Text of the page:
+ tile made from 70%+ recycled content, lead-free color, carbon offset manufacturing process, manufactured and sourced w/in 500 miles of Vancouver
“I am so excited about how much light there is in the kitchen now. And that I will be able to see the back yard from the sink! Yippee!” – Homeowners
More about the design: We opened up the entrance of the home by removing the enclosing walls of an interior vestibule and creating an open wood screen to define the start of the new stair to the basement. This screen is a visual reference, in a modern style, to the traditional banister just beyond in the entrance. New salvaged hardwood flooring throughout ties the old and new together with a continuity in materials and finishes.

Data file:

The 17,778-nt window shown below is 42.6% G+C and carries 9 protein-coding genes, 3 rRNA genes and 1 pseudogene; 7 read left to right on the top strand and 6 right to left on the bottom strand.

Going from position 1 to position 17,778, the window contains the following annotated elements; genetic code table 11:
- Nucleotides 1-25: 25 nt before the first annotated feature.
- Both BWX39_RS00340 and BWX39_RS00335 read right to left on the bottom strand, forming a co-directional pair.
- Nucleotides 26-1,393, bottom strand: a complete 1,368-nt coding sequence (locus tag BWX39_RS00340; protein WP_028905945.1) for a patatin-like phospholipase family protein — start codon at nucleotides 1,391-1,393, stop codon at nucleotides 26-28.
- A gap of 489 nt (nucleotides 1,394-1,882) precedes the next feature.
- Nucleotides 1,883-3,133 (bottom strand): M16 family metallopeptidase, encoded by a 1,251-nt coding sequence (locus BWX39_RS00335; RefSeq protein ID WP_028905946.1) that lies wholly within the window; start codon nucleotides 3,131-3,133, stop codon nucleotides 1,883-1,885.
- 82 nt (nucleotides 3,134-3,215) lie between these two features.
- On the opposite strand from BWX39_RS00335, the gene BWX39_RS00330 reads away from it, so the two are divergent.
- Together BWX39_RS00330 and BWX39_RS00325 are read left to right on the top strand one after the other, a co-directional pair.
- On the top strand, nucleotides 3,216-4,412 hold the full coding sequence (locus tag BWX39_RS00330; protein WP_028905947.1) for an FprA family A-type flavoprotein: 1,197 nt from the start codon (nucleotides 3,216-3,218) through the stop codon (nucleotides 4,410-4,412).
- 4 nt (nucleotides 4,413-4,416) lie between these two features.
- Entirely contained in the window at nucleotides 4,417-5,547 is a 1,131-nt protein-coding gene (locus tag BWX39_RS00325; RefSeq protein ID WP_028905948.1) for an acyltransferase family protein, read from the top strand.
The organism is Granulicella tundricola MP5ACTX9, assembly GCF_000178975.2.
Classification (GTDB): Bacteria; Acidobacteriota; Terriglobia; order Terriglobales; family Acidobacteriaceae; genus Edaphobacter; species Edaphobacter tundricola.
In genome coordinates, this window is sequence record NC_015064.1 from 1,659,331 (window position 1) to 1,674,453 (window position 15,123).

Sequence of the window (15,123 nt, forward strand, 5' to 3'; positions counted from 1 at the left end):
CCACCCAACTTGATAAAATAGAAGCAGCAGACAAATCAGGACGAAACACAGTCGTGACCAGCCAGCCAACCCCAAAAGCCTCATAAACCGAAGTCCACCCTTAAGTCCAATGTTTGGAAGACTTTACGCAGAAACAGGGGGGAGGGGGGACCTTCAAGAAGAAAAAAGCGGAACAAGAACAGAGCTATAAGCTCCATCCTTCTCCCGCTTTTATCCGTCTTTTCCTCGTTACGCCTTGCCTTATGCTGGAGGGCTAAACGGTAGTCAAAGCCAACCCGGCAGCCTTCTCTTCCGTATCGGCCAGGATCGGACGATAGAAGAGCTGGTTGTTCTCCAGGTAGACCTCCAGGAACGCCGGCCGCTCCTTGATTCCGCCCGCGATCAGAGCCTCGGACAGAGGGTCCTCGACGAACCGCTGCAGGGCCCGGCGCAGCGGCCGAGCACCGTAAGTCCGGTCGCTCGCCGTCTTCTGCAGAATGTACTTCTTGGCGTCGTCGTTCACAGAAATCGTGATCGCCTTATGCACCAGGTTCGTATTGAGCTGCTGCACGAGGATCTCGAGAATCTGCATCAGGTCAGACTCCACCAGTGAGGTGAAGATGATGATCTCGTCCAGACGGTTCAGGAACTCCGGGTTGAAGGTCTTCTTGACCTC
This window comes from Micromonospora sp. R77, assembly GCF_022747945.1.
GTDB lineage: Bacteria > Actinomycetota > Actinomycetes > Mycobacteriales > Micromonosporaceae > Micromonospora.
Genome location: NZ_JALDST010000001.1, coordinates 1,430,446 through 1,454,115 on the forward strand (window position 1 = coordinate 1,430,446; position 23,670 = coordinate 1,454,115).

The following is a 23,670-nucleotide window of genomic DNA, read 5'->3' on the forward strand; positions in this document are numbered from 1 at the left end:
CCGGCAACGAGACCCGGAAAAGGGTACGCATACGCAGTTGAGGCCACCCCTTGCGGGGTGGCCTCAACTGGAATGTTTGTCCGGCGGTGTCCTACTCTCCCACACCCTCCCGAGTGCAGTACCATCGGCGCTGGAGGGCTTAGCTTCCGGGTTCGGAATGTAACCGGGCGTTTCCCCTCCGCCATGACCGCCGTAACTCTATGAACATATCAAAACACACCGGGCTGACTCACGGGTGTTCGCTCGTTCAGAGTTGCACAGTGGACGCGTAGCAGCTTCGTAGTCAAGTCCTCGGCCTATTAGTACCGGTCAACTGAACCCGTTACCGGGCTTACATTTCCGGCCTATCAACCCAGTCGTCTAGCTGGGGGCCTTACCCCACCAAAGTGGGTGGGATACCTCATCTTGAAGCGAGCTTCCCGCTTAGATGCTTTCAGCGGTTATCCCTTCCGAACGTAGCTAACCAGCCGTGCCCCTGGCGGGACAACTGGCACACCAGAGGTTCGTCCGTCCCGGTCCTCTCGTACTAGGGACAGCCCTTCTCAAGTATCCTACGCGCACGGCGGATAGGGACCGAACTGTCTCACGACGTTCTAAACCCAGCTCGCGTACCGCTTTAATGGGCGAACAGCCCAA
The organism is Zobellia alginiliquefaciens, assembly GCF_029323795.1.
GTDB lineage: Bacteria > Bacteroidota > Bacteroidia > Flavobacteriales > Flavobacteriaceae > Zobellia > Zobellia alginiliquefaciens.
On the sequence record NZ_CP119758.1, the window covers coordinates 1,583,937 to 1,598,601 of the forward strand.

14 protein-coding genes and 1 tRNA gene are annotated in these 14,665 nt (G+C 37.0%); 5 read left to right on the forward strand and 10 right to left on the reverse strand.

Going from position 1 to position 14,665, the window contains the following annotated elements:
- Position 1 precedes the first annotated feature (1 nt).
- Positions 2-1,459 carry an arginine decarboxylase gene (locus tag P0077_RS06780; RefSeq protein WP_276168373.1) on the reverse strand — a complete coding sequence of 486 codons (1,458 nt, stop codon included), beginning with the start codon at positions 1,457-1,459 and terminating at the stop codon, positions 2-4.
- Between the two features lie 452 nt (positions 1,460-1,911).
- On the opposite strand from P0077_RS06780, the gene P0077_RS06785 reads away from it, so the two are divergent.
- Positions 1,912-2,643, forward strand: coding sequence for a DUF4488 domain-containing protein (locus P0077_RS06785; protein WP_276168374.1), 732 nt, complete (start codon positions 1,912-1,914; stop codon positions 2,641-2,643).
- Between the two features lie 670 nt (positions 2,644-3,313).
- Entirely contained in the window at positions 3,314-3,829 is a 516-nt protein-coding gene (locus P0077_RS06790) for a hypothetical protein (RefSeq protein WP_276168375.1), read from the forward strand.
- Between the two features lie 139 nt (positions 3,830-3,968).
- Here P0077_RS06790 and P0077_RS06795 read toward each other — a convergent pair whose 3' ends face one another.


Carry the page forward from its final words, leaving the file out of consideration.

A playful palette of materials, accented by the bold Adler light fixtures over the peninsula, and the colourful mix of geometric wave tiles along the backsplash, create a fun space for the family to gather and entertain. The millwork pieces are designed to double as storage and additional seating for larger get-togethers.
The high vaulted ceilings are highlighted by carrying millwork the full height of the space, drawings your eye upwards while providing some bonus, occasional access, storage. In addition, an asymmetrical backsplash and mirror design in the vanity have a similar visual impact by extending from top of vanity to underside of ceiling in the powder room.